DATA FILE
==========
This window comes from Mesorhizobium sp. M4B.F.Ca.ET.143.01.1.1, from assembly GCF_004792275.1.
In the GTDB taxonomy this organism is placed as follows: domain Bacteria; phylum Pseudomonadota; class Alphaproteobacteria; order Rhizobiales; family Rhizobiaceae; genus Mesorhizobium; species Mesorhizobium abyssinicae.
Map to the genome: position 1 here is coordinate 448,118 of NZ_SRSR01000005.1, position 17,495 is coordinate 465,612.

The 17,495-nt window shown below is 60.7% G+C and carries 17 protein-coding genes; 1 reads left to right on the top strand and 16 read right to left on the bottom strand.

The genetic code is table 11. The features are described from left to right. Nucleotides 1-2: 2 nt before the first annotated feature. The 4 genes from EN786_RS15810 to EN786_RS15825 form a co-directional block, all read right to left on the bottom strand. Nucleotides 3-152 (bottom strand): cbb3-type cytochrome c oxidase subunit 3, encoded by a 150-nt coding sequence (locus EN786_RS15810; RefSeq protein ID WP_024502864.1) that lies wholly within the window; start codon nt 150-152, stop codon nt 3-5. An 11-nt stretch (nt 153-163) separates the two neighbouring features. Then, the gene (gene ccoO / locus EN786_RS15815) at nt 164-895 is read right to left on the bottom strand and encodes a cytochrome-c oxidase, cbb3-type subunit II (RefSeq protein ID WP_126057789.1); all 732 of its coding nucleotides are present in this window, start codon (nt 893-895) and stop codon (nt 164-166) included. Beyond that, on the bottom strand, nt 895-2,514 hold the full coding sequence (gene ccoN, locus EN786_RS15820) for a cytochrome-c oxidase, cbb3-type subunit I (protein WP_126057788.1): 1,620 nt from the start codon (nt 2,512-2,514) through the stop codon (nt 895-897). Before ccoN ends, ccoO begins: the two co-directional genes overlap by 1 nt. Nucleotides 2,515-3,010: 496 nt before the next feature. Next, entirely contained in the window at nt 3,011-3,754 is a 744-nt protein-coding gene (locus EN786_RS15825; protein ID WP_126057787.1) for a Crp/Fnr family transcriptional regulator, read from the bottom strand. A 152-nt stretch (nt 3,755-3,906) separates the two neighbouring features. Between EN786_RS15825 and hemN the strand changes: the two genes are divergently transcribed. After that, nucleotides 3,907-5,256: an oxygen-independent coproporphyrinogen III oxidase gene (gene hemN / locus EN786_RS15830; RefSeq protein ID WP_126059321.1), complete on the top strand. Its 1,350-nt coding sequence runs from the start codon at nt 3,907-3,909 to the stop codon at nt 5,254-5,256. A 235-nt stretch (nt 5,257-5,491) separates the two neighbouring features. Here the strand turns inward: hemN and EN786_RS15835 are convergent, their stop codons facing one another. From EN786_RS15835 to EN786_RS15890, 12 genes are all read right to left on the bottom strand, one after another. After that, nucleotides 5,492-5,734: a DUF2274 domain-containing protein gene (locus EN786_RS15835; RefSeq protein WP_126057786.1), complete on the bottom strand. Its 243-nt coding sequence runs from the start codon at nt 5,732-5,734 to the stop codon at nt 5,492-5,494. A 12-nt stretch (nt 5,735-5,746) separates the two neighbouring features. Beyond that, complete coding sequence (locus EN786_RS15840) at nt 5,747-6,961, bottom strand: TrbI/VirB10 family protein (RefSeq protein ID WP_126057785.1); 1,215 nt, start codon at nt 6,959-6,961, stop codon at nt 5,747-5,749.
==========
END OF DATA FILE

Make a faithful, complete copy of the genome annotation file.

This window comes from Mesorhizobium sp. M4B.F.Ca.ET.143.01.1.1, from assembly GCF_004792275.1.
In the GTDB taxonomy this organism is placed as follows: domain Bacteria; phylum Pseudomonadota; class Alphaproteobacteria; order Rhizobiales; family Rhizobiaceae; genus Mesorhizobium; species Mesorhizobium abyssinicae.
Map to the genome: position 1 here is coordinate 448,118 of NZ_SRSR01000005.1, position 17,495 is coordinate 465,612.

The 17,495-nt window shown below is 60.7% G+C and carries 17 protein-coding genes; 1 reads left to right on the top strand and 16 read right to left on the bottom strand.

The genetic code is table 11. The features are described from left to right. Nucleotides 1-2: 2 nt before the first annotated feature. The 4 genes from EN786_RS15810 to EN786_RS15825 form a co-directional block, all read right to left on the bottom strand. Nucleotides 3-152 (bottom strand): cbb3-type cytochrome c oxidase subunit 3, encoded by a 150-nt coding sequence (locus EN786_RS15810; RefSeq protein ID WP_024502864.1) that lies wholly within the window; start codon nt 150-152, stop codon nt 3-5. An 11-nt stretch (nt 153-163) separates the two neighbouring features. Then, the gene (gene ccoO / locus EN786_RS15815) at nt 164-895 is read right to left on the bottom strand and encodes a cytochrome-c oxidase, cbb3-type subunit II (RefSeq protein ID WP_126057789.1); all 732 of its coding nucleotides are present in this window, start codon (nt 893-895) and stop codon (nt 164-166) included. Beyond that, on the bottom strand, nt 895-2,514 hold the full coding sequence (gene ccoN, locus EN786_RS15820) for a cytochrome-c oxidase, cbb3-type subunit I (protein WP_126057788.1): 1,620 nt from the start codon (nt 2,512-2,514) through the stop codon (nt 895-897). Before ccoN ends, ccoO begins: the two co-directional genes overlap by 1 nt. Nucleotides 2,515-3,010: 496 nt before the next feature. Next, entirely contained in the window at nt 3,011-3,754 is a 744-nt protein-coding gene (locus EN786_RS15825; protein ID WP_126057787.1) for a Crp/Fnr family transcriptional regulator, read from the bottom strand. A 152-nt stretch (nt 3,755-3,906) separates the two neighbouring features. Between EN786_RS15825 and hemN the strand changes: the two genes are divergently transcribed. After that, nucleotides 3,907-5,256: an oxygen-independent coproporphyrinogen III oxidase gene (gene hemN / locus EN786_RS15830; RefSeq protein ID WP_126059321.1), complete on the top strand. Its 1,350-nt coding sequence runs from the start codon at nt 3,907-3,909 to the stop codon at nt 5,254-5,256. A 235-nt stretch (nt 5,257-5,491) separates the two neighbouring features. Here the strand turns inward: hemN and EN786_RS15835 are convergent, their stop codons facing one another. From EN786_RS15835 to EN786_RS15890, 12 genes are all read right to left on the bottom strand, one after another. After that, nucleotides 5,492-5,734: a DUF2274 domain-containing protein gene (locus EN786_RS15835; RefSeq protein WP_126057786.1), complete on the bottom strand. Its 243-nt coding sequence runs from the start codon at nt 5,732-5,734 to the stop codon at nt 5,492-5,494. A 12-nt stretch (nt 5,735-5,746) separates the two neighbouring features. Beyond that, complete coding sequence (locus EN786_RS15840) at nt 5,747-6,961, bottom strand: TrbI/VirB10 family protein (RefSeq protein ID WP_126057785.1); 1,215 nt, start codon at nt 6,959-6,961, stop codon at nt 5,747-5,749.